The agreement with Leon County was made last June and took effect July 1. That agreement brought in $58,000 for Leon County for 2017. Airbnb is the only home sharing company to collect taxes on behalf of its hosts in the county.
"It just ensures there are no discrepancies, there's no confusion. Everyone is paying the same taxes,” said Breit.
Under the agreement, Airbnb is filed under one entity with the Tax Collector’s Office and is lumped into the hotel category. Therefore, all of its hosts do not need to register. However, if the hosts advertise with any other home sharing companies, they are required to register and collect taxes made off of those transactions.
Expedia’s Homeaway and VRBO only have one tax agreement in the state of Florida, which is with Broward County. In a March newspaper article, Broward County Administrator Alan Cohen told the Tampa Bay Times, "We were persistent enough that they responded… The deal we made with them is virtually identical to the AirBnb nomenclature."
We reached out to the company for comment, but did not hear back. However, according to its website, the responsibility falls on the host. A statement reads, “It is important that owners understand their tax obligations and follow their state and local laws and regulations. Lodging Tax is typically paid by the traveler, but the obligation to remit the taxes to the government usually falls on the owner.”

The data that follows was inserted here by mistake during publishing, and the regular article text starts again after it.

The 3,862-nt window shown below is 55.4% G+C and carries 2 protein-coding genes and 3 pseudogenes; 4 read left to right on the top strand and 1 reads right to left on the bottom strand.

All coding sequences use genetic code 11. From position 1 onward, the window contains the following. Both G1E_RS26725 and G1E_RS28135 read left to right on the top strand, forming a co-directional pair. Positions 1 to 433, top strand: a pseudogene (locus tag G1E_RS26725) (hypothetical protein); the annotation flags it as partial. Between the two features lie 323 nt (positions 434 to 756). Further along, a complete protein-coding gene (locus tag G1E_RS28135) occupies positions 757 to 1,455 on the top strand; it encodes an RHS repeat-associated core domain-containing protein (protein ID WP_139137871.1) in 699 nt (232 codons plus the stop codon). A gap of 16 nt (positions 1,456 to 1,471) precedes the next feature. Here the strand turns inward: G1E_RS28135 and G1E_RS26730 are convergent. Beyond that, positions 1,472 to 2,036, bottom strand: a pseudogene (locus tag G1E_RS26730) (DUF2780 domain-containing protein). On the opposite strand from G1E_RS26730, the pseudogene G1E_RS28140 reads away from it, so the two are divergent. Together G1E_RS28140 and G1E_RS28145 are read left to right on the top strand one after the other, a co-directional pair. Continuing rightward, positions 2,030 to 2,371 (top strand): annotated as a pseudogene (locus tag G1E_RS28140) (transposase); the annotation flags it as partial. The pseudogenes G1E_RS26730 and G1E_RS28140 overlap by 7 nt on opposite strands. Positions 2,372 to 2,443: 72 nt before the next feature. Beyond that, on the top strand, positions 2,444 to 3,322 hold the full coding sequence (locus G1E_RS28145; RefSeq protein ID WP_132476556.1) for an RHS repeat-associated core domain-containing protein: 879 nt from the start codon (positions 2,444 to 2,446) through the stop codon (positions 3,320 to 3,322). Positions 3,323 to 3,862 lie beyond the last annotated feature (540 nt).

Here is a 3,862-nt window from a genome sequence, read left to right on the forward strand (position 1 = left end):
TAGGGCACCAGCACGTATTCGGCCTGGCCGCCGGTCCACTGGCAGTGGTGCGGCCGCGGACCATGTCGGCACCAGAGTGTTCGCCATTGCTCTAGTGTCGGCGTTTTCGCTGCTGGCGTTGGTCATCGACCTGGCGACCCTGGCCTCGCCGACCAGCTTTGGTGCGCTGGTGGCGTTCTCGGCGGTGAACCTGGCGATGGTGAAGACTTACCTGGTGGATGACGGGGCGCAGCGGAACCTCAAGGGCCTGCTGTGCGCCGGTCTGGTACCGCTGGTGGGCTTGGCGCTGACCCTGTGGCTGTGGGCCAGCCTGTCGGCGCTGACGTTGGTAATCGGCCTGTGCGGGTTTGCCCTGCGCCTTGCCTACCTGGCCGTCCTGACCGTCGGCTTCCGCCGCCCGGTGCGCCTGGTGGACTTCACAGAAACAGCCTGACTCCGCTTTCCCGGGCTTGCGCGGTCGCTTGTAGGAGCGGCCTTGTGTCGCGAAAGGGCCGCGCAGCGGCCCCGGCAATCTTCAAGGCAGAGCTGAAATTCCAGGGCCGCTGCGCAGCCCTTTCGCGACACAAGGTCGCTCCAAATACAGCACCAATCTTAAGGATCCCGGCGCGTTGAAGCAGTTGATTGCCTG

Likewise, Rent Like a Champion also keeps the responsibility on its hosts.
Mike Doyle, CEO of the company, said, "Similar to other vacation rental platforms, we encourage our hosts to maintain compliance with any local ordinances and/or taxes. We work hard to make sure that each of our hosts is aware of local regulations, and has all the information necessary to remain compliant."
Assistant County Administrator Ken Morris said it’s the county’s expectation that everyone complies with the law, but said that he doesn’t believe anyone would say that the county has a 100 percent perfection rate on collecting.
“It’s constantly difficult to keep up with the changing market conditions. The online platforms, you don’t have your traditional bricks and mortar host,” said Morris. “This isn’t an issue specific to Leon County or even the state of Florida. This is a national trend we’re seeing and it always demands the need to keep the laws up to date with technology.”
He believes the right move is to create a regulatory framework that would compel these platforms to comply with the law.
Right now, the Tax Collector’s Office does have the power to audit if they believe people are not paying the tax. However, Maloy said this typically only happens if there are red flags. To be able to scour the internet and investigate all listings would cost money she doesn’t believe would have an equal return.
“I do think that we are missing out [on money],” said Maloy. “Would it be enough to say, let’s create a unit to go out and enforce? I don’t think so.”
For hosts like Mitchell though, she’d just like to see some consistency.
“I think it needs to start being consistent so it can be fair among all the hosts and different platforms,” she said.